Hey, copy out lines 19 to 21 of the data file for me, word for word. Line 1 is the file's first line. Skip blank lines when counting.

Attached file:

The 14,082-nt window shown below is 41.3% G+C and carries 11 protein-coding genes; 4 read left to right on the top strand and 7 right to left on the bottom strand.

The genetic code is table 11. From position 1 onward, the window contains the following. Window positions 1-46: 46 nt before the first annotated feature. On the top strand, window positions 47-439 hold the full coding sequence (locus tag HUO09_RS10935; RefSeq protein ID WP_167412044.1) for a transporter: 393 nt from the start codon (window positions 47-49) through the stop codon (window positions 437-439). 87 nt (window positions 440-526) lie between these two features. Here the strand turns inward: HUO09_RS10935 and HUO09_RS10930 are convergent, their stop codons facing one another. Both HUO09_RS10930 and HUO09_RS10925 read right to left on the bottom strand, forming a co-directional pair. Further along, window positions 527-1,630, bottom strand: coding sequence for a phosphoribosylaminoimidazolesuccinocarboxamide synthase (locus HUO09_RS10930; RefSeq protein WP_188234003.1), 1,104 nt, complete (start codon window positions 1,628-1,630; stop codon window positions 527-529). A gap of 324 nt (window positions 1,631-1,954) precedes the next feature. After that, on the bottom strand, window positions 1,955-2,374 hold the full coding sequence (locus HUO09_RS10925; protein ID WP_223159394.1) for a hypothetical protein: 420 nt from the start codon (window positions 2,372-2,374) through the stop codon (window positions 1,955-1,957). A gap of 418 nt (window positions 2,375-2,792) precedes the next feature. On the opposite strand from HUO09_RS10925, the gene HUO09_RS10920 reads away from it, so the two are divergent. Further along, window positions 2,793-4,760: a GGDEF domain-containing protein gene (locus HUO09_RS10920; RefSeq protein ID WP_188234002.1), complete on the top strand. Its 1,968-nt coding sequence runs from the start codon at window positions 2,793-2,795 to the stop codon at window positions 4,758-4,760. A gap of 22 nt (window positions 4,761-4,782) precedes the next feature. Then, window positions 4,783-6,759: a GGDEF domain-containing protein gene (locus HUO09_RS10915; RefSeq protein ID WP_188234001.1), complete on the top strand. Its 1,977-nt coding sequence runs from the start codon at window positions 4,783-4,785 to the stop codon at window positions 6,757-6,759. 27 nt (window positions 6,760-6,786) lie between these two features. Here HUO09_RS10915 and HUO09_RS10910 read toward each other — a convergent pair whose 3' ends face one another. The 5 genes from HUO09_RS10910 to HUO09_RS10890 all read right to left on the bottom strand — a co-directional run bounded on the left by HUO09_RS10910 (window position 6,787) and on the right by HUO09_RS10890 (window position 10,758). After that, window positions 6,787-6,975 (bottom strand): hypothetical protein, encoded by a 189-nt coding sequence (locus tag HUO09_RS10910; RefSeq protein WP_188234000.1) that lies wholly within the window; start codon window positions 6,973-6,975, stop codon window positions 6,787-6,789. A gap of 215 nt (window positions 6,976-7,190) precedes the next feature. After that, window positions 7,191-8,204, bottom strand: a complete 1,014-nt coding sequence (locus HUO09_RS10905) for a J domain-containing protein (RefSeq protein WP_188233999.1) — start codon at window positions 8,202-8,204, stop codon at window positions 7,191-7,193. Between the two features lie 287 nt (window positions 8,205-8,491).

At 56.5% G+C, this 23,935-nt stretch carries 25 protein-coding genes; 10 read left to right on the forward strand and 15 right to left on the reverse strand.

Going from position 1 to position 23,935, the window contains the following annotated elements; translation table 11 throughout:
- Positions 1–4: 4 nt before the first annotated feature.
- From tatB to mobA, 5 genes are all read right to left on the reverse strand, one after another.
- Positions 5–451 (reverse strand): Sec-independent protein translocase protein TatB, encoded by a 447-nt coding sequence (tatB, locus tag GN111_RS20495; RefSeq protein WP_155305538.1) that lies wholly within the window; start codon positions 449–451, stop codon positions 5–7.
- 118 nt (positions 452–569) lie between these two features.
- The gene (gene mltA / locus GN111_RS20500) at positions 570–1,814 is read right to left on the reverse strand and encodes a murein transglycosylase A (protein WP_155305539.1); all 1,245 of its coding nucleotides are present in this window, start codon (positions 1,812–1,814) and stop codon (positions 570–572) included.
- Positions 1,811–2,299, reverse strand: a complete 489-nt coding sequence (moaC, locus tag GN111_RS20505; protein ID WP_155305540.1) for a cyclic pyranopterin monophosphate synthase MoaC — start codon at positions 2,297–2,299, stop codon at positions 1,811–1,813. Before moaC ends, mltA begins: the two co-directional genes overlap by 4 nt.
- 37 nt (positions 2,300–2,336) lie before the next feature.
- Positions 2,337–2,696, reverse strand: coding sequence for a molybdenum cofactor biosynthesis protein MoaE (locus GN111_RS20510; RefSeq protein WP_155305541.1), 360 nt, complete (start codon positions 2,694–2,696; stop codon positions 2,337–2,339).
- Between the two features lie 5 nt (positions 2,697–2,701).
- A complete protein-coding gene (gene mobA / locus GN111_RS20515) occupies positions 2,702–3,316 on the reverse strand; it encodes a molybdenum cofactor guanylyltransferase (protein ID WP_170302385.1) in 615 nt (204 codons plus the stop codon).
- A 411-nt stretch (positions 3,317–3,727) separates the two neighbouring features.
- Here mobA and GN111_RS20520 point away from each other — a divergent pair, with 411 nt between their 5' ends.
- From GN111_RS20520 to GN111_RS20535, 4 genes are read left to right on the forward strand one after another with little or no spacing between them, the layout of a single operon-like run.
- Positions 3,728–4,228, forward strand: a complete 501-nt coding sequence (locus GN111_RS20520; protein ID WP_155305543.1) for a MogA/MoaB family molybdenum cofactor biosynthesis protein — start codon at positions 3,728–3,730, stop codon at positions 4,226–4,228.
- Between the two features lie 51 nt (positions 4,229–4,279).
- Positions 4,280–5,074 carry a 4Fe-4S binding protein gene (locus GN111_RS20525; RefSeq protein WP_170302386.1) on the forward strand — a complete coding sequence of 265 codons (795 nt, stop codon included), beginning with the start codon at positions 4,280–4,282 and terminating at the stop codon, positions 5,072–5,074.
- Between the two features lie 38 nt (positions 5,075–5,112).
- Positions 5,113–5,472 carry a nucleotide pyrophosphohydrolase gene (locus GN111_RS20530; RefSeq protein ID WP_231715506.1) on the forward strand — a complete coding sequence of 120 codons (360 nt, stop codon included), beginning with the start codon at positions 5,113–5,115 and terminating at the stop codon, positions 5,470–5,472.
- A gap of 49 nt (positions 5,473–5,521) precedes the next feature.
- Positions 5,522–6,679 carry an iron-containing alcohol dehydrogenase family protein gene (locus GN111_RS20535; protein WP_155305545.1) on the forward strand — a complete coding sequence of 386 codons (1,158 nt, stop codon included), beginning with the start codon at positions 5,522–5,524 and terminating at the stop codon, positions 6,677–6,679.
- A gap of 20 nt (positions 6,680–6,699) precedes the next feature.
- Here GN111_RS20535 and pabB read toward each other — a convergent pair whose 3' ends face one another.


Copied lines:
- Between the two features lie 51 nt (positions 4,229–4,279).
- Positions 4,280–5,074 carry a 4Fe-4S binding protein gene (locus GN111_RS20525; RefSeq protein WP_170302386.1) on the forward strand — a complete coding sequence of 265 codons (795 nt, stop codon included), beginning with the start codon at positions 4,280–4,282 and terminating at the stop codon, positions 5,072–5,074.
- Between the two features lie 38 nt (positions 5,075–5,112).